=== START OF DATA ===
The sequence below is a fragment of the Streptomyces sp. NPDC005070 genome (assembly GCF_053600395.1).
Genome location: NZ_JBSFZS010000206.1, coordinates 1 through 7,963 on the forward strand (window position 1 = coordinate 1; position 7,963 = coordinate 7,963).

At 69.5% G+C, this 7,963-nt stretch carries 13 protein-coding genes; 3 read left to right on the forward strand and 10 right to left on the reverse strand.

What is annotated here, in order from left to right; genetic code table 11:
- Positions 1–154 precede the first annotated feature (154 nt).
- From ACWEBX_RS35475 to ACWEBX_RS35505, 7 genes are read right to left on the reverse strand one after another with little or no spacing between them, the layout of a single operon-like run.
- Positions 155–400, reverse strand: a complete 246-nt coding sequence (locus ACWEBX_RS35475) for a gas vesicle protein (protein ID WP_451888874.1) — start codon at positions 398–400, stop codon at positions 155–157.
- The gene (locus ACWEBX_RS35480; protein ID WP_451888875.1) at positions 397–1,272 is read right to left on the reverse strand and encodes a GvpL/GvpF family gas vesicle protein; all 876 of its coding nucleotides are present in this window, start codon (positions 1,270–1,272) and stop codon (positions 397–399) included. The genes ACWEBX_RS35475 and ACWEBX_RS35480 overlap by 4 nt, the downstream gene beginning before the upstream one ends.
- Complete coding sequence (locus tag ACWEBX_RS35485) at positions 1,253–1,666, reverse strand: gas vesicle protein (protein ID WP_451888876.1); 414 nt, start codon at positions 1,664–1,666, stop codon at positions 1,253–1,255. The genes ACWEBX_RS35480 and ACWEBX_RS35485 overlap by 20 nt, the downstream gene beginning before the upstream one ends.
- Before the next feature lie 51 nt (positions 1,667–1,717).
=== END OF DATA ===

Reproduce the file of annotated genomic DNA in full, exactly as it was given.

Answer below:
The sequence below is a fragment of the Streptomyces sp. NPDC005070 genome (assembly GCF_053600395.1).
Genome location: NZ_JBSFZS010000206.1, coordinates 1 through 7,963 on the forward strand (window position 1 = coordinate 1; position 7,963 = coordinate 7,963).

At 69.5% G+C, this 7,963-nt stretch carries 13 protein-coding genes; 3 read left to right on the forward strand and 10 right to left on the reverse strand.

What is annotated here, in order from left to right; genetic code table 11:
- Positions 1–154 precede the first annotated feature (154 nt).
- From ACWEBX_RS35475 to ACWEBX_RS35505, 7 genes are read right to left on the reverse strand one after another with little or no spacing between them, the layout of a single operon-like run.
- Positions 155–400, reverse strand: a complete 246-nt coding sequence (locus ACWEBX_RS35475) for a gas vesicle protein (protein ID WP_451888874.1) — start codon at positions 398–400, stop codon at positions 155–157.
- The gene (locus ACWEBX_RS35480; protein ID WP_451888875.1) at positions 397–1,272 is read right to left on the reverse strand and encodes a GvpL/GvpF family gas vesicle protein; all 876 of its coding nucleotides are present in this window, start codon (positions 1,270–1,272) and stop codon (positions 397–399) included. The genes ACWEBX_RS35475 and ACWEBX_RS35480 overlap by 4 nt, the downstream gene beginning before the upstream one ends.
- Complete coding sequence (locus tag ACWEBX_RS35485) at positions 1,253–1,666, reverse strand: gas vesicle protein (protein ID WP_451888876.1); 414 nt, start codon at positions 1,664–1,666, stop codon at positions 1,253–1,255. The genes ACWEBX_RS35480 and ACWEBX_RS35485 overlap by 20 nt, the downstream gene beginning before the upstream one ends.
- Before the next feature lie 51 nt (positions 1,667–1,717).